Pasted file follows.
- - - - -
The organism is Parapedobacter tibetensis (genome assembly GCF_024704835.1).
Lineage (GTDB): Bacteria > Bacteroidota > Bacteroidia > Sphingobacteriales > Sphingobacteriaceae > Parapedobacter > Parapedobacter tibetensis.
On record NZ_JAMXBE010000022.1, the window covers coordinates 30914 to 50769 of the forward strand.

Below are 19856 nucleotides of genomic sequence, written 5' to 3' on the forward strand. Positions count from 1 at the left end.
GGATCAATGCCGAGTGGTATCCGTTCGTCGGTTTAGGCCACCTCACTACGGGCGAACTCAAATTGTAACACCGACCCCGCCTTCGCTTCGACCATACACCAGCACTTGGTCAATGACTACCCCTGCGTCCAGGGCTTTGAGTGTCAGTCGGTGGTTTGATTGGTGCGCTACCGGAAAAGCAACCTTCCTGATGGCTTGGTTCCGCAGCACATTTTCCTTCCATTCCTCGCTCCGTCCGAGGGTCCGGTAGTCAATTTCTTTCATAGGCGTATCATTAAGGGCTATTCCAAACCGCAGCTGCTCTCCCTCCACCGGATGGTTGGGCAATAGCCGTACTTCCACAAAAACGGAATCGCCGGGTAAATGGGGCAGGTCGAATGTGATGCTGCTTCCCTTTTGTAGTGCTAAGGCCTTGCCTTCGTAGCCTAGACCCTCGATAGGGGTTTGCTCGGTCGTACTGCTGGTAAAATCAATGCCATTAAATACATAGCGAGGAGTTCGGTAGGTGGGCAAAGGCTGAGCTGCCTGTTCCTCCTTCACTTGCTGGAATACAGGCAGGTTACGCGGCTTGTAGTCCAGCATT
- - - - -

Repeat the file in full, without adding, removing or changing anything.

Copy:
The organism is Parapedobacter tibetensis (genome assembly GCF_024704835.1).
Lineage (GTDB): Bacteria > Bacteroidota > Bacteroidia > Sphingobacteriales > Sphingobacteriaceae > Parapedobacter > Parapedobacter tibetensis.
On record NZ_JAMXBE010000022.1, the window covers coordinates 30914 to 50769 of the forward strand.

Below are 19856 nucleotides of genomic sequence, written 5' to 3' on the forward strand. Positions count from 1 at the left end.
GGATCAATGCCGAGTGGTATCCGTTCGTCGGTTTAGGCCACCTCACTACGGGCGAACTCAAATTGTAACACCGACCCCGCCTTCGCTTCGACCATACACCAGCACTTGGTCAATGACTACCCCTGCGTCCAGGGCTTTGAGTGTCAGTCGGTGGTTTGATTGGTGCGCTACCGGAAAAGCAACCTTCCTGATGGCTTGGTTCCGCAGCACATTTTCCTTCCATTCCTCGCTCCGTCCGAGGGTCCGGTAGTCAATTTCTTTCATAGGCGTATCATTAAGGGCTATTCCAAACCGCAGCTGCTCTCCCTCCACCGGATGGTTGGGCAATAGCCGTACTTCCACAAAAACGGAATCGCCGGGTAAATGGGGCAGGTCGAATGTGATGCTGCTTCCCTTTTGTAGTGCTAAGGCCTTGCCTTCGTAGCCTAGACCCTCGATAGGGGTTTGCTCGGTCGTACTGCTGGTAAAATCAATGCCATTAAATACATAGCGAGGAGTTCGGTAGGTGGGCAAAGGCTGAGCTGCCTGTTCCTCCTTCACTTGCTGGAATACAGGCAGGTTACGCGGCTTGTAGTCCAGCATT